THE FAR SIDE OF THE SKY© Christopher Earls Brennen
YOSEMITE'S HAUNTED CANYON
`` ... I will not leave my home but be with the spirits among
the rocks, the waterfalls, in the rivers and in the wind;
wheresoever you go I will be with you. You will not see me,
but you will fear the spirit of the old chief, and grow cold.''
From speech by Chief Tenaya of the Ahwahneechees.
The great glacier that carved out the spectacular monuments of Yosemite National Park began up in the high country east of the valley near the beautiful swaths of Tuolumne Meadows. Nowadays the tourist can only see a part of the glory which that process created for the road stops where the flat valley floor ends near Mirror Lake in the shadow of Half Dome. A short distance beyond that point travel along the bottom of the gorge becomes very difficult due to the ruggedness of the terrain. So difficult, in fact, that the trails terminate just a mile or so upstream of Mirror Lake and there are signs warning that travel beyond that point is dangerous. But nature's glory does not stop there. Between the valley and Tenaya Lake some 10 miles upstream is a magnificent canyon with enormous rock faces and spectacular scenery.
Tenaya Lake, Creek and Canyon take their name from the shrewd old chief of a band of native Americans who called themselves the Ahwahneechees and were living in Yosemite Valley (which they called Ahwahnee) when the white men first arrived. Numbering about 200 the Ahwahneechees had already been ravaged by the white man's diseases that had preceded him. Sometimes the younger men would travel west toward the lowlands to poach from the white settlements and ranches there. But generally they lived peaceably on a diet of acorns, roots and game, surrounded by some of the most spectacular scenery in the world.
In the early 1850s, the white settlers decided to remove the Ahwahneechees to a reservation near Fresno and sent a battalion of men to effect this deportation. Needless to say the Ahwahneechees did not want to leave their valley. There followed a number of evasions, negotiations and escapes. Months passed and when a second battalion under a Captain John Boling entered the valley to resume the deportation effort, the confrontation turned violent. Several young Indians were captured and one was shot while trying to escape. This young man was one of Chief Tenaya's favorite sons. When the old chief was informed, he was enraged and during a confrontation with Captain Boling expressed that anger in laying a curse on the white man:
''Kill me, sir captain! Yes kill me, as you killed my son; as you would kill my people if they were to come to you! You would kill all my race if you had the power. You have made me sorrowful, my life dark; you killed the child of my heart, why not kill the father? You may kill me sir captain, but you shall not live in peace, I will follow in your footsteps, I will not leave my home but be with the spirits among the rocks, the waterfalls, in the rivers and in the wind; wheresoever you go I will be with you. You will not see me, but you will fear the spirit of the old chief, and grow cold.''
To this day, Yosemite Valley and Tenaya Canyon are haunted by the spirits of the murdered boy and Indians and white men alike tell tales of mysterious accidents and unaccountable deaths which they attribute to the curse of Chief Tenaya.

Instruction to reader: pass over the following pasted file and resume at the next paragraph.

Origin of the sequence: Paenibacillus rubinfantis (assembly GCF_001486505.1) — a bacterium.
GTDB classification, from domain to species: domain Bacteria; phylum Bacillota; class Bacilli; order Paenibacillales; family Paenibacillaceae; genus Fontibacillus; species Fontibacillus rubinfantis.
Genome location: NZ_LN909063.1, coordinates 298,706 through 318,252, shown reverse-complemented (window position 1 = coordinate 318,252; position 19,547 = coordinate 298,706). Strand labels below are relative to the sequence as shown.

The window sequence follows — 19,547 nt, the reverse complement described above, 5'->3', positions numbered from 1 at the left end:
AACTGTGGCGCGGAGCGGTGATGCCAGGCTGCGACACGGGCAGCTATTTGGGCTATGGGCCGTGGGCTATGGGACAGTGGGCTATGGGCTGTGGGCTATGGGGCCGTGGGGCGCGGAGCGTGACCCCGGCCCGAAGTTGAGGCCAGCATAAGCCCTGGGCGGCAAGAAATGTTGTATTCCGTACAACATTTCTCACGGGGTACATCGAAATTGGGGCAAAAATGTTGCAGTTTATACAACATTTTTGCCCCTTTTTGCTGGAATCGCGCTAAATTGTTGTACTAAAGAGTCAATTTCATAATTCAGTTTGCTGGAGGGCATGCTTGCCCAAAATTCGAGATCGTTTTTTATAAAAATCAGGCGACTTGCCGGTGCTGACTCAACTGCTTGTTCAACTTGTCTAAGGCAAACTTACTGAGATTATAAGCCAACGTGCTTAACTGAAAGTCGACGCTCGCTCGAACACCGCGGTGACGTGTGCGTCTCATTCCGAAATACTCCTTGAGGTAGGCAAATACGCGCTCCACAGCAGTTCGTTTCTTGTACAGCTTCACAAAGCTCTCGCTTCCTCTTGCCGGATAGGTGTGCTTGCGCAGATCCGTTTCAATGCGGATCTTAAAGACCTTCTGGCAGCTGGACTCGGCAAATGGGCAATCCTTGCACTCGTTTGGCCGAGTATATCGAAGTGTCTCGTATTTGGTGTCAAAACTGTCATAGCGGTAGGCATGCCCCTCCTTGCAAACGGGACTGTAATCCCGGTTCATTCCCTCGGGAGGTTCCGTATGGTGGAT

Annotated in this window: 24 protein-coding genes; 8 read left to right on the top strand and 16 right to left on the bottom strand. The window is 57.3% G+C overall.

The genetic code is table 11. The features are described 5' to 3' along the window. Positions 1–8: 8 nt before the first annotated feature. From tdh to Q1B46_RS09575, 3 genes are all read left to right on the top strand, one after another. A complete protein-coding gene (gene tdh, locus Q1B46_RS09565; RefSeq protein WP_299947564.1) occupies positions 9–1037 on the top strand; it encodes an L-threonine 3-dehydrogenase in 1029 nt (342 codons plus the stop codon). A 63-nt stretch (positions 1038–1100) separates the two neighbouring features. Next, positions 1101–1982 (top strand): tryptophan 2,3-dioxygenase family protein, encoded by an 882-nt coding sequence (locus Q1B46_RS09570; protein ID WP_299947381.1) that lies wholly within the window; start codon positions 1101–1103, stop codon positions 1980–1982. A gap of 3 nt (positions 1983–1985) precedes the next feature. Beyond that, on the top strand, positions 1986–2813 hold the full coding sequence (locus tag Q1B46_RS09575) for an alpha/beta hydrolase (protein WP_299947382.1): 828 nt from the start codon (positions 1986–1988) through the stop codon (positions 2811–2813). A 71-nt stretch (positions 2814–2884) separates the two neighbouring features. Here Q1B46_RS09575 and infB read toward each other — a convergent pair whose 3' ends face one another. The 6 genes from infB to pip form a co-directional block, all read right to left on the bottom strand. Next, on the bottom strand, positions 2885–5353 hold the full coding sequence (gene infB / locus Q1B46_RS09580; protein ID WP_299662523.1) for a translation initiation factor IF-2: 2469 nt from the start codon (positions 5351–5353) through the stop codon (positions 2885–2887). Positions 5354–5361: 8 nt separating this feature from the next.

In summary, Tenaya Canyon got off to a bad start in recorded history. And the curse seemed confirmed during John Muir's exploration of the canyon, described in chapter 2 of his ``Steep Trails'' (1918). Setting out to investigate Tenaya Canyon from the valley bottom, this intrepid mountain goat of a man fell for ``the first time since I touched foot to Sierra rocks''. He describes how he was knocked unconcious and only saved from a life-threatening continuation of the fall by being wedged among short, stiff bushes. Recovering from his fall, Muir spent the next few days ascending the Inner Gorge, eventually ``.. escap(ing) from the gorge about noon, after accomplishing some of the most delicate feats of mountaineering I ever attempted...''. The canyon's reputation continues today for every year exuberant visitors anxious to see what lies beyond the end of the trail, venture into Tenaya Canyon unprepared and have to be rescued by the Park Service. The standard guide map is marked in red ``Hiking in Tenaya Canyon is dangerous and strongly discouraged''. Park rangers refer to it as the ``Bermuda Triangle of Yosemite''. But to the experienced canyoneer with good guidance (and there are several places where careful navigation is essential), Tenaya Canyon provides a rugged and spectacular canyoneering adventure.
In 1999, while standing on the top of Half Dome I had strained to see what lay within Tenaya Canyon and vainly searched the distance for some glimpse of the Pywiack Cascades. That curiosity persisted through the winter that followed so that, early in the new millenium, I had resolved to descend Tenaya Canyon all the way from Tenaya Lake to so-called civilization in Yosemite Valley. As I planned the expedition, I found webpages that described several of the descents made by Bob Courtemanche and his friends and decided to contact Bob to seek his advice on the specific technical equipment we would need. That led to the suggestion that we might get together, Bob for his 21st descent of Tenaya Canyon and my group for its first. So it was that after depositing one vehicle in the backpackers parking lot near Curry Village in the Valley, we drove up and over the Tioga Pass in the other car to meet up with Bob at the Mobil gas station near the intersection of routes 395 and 120 in Lee Vining. Incidentally, I recommend a visit to this establishment which is much more than your conventional gas station. It is also a useful convenience store, restaurant and local night-life spot. A useful guitar-playing singer was entertaining the outdoor crowd on the evenings we spent there. Even more unusual was the high-flying trapeze equipment that several of the regulars took turns on during our visit.